ColdFusion 2016, update 17 appears to ship with log4j-1.2.17, see info below about log4j 1.x versions.

Discussion about this issue can be found on Adobe Forums.


From what I have seen, lucee ships with log4j 1.2.x which is not listed as an affected version for CVE-2021-44228. See more details about log4j 1.x below.

The Lucee team has posted a message stating: Lucee is not affected by the Log4j JNDI exploit.

Where else should I look?

You might have a third party library that uses log4j as a dependency. Here's a list of some examples:

  • spreadsheet-cfml - version 3.1.0 included log4j-api-2.14.1.jar, version 3.2.1 has been released which includes log4j-api-2.16.0.jar. Version 3.2.0 included log4j-api-2.15.0.jar

It is a good idea to scan your server hard drive for files with log4j in the name, for example on linux servers you can run this:

find / | fgrep log4j

Fixinator has been updated to scan for vulnerable log4j jars, and also flags spreadsheet-cfml@3.1.0if installed or listed as a dependency in your box.json. Fixinator does not do a deep scan within jars at this time. Some have found this tool handy for scanning jars: Log4JShell-Bytecode-Detector.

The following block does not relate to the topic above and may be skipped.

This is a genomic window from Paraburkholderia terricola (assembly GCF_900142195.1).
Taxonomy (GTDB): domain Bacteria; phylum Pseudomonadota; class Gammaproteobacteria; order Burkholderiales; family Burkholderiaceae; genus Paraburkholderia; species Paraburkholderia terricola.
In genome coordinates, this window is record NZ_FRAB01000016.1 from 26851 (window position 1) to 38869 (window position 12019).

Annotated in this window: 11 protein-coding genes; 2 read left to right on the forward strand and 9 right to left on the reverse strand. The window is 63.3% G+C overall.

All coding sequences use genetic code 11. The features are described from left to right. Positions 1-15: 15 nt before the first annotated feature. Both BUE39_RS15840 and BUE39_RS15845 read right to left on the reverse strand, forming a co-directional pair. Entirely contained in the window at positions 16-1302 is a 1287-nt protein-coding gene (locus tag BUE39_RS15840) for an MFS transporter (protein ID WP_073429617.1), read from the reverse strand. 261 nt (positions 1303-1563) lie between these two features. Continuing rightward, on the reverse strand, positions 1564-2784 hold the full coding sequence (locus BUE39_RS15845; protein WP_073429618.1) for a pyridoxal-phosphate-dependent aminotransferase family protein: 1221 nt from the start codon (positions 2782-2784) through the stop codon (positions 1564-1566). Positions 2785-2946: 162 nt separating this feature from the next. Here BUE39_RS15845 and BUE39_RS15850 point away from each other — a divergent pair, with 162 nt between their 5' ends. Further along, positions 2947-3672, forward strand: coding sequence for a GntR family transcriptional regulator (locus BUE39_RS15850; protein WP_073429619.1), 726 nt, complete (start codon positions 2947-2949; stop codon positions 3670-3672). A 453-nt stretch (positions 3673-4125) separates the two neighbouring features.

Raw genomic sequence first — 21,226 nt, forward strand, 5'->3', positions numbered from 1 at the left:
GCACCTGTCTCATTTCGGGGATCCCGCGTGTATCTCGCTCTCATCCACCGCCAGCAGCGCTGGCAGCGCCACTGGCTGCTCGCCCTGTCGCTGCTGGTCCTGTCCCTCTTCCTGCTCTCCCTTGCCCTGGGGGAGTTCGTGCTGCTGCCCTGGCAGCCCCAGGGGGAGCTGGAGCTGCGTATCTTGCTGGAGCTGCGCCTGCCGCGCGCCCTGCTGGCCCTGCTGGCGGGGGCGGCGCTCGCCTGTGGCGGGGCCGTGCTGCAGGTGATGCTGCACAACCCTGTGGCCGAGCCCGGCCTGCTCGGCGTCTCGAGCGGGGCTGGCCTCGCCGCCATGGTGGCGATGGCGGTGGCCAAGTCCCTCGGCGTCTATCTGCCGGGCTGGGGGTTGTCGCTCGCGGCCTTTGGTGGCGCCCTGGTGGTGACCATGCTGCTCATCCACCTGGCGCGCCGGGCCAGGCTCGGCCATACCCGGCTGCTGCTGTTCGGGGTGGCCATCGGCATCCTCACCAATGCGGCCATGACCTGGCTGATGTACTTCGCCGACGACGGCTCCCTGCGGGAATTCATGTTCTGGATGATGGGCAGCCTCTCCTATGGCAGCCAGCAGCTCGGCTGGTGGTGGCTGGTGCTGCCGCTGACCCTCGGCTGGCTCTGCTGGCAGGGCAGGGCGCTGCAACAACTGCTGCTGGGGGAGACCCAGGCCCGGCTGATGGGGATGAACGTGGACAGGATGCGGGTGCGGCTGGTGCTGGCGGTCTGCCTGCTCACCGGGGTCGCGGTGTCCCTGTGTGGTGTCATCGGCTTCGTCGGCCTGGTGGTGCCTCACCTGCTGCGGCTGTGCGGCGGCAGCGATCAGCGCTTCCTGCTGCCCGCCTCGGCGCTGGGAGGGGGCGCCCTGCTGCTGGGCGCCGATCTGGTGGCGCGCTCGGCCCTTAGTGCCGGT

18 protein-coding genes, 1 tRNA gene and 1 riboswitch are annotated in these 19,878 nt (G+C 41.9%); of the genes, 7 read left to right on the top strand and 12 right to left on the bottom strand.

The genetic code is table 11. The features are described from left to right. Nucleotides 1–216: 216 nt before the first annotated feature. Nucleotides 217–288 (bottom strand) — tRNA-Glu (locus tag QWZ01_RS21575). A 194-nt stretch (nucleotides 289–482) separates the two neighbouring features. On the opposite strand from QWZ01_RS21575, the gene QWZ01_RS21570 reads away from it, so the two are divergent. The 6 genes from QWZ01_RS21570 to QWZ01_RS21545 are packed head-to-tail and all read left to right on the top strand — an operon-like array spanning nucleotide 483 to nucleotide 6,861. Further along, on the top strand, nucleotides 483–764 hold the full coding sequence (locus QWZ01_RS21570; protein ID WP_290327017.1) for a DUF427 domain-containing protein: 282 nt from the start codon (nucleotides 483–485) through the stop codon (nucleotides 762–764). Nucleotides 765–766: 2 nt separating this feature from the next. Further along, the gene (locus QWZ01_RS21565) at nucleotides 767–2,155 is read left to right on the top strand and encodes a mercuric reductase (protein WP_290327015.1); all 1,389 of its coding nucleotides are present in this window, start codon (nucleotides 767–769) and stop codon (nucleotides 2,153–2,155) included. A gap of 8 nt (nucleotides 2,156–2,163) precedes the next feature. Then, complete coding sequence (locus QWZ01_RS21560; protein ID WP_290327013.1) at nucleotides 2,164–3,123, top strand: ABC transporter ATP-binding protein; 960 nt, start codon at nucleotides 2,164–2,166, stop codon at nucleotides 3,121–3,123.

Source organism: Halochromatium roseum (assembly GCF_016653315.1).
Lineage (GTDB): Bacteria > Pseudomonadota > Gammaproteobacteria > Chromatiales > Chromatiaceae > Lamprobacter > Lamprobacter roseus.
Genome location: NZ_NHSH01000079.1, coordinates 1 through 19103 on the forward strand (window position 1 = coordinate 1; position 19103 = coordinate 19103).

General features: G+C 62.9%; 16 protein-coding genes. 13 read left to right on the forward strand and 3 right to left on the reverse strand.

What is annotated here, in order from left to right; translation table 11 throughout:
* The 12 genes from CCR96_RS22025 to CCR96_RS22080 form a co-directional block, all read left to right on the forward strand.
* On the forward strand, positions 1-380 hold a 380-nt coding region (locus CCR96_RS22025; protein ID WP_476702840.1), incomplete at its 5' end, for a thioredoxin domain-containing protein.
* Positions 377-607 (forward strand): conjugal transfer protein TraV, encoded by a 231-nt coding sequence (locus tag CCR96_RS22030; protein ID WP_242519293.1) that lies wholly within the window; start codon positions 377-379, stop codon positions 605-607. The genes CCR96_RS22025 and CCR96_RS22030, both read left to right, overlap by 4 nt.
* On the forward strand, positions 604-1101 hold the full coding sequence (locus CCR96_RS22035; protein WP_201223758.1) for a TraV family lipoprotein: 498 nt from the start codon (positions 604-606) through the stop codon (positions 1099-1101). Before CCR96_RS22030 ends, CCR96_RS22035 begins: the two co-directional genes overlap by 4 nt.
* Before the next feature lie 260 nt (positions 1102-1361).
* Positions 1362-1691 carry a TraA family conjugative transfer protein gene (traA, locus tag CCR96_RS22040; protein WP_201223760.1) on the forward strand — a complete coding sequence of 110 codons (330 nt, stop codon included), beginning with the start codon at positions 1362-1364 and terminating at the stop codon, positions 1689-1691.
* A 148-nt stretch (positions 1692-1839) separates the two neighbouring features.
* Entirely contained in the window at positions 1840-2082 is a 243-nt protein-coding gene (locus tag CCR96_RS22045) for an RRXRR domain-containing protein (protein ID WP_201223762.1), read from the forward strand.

CISA has created a log4j affected products db which you can check.

Are only certain versions of Java Vulnerable?

There is a lot of confusion around this point. My understanding is that the version of java might make some attack vectors (such as JNDI LDAP) safe by default, but not all attack vectors. So the possibility still exists in any version of java from my understanding.

Is log4j 1.x vulnerable to CVE-2021-44228?

Again, it is not currently listed as an affected version, but it is also considered end of life, and they do not plan to fix any issues (including prior security issues already known). According to comments on here it appears that the JMSAppender in log4j 1.x may have a similar issue , however you'd need to have the JMSAppender enabled. You can check to make sure you are not using the JMSAppender to confirm.

Update: JMSAppender issue has been given identifier: CVE-2021-4104

Check log4j configuration to make sure you don't use JMSAppender or SocketAppender (CVE-2019-17571) such as:

  • logger.xml

I have published a ton more info specific to Log4j 1.2.x vulnerabilities.

Here's some java or CFML code you can call to check the log4j version at runtime.

DISCLAIMER: The content (and links) on this page are provided as is, without warranty of any kind. Use at your own risk. You should consult with your software vendors to ensure that you are properly protected.

(Sat, 11 Dec 2021 00:25:00 GMT)
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Listing loaded OSGI Bundles in Lucee

Here's a quick code snippet that will output a list of OSGI java bundles and bundle versions that are loaded / installed on Lucee:

engine = getPageContext().getCFMLFactory().getEngine();

bundleContext = engine.getBundleContext();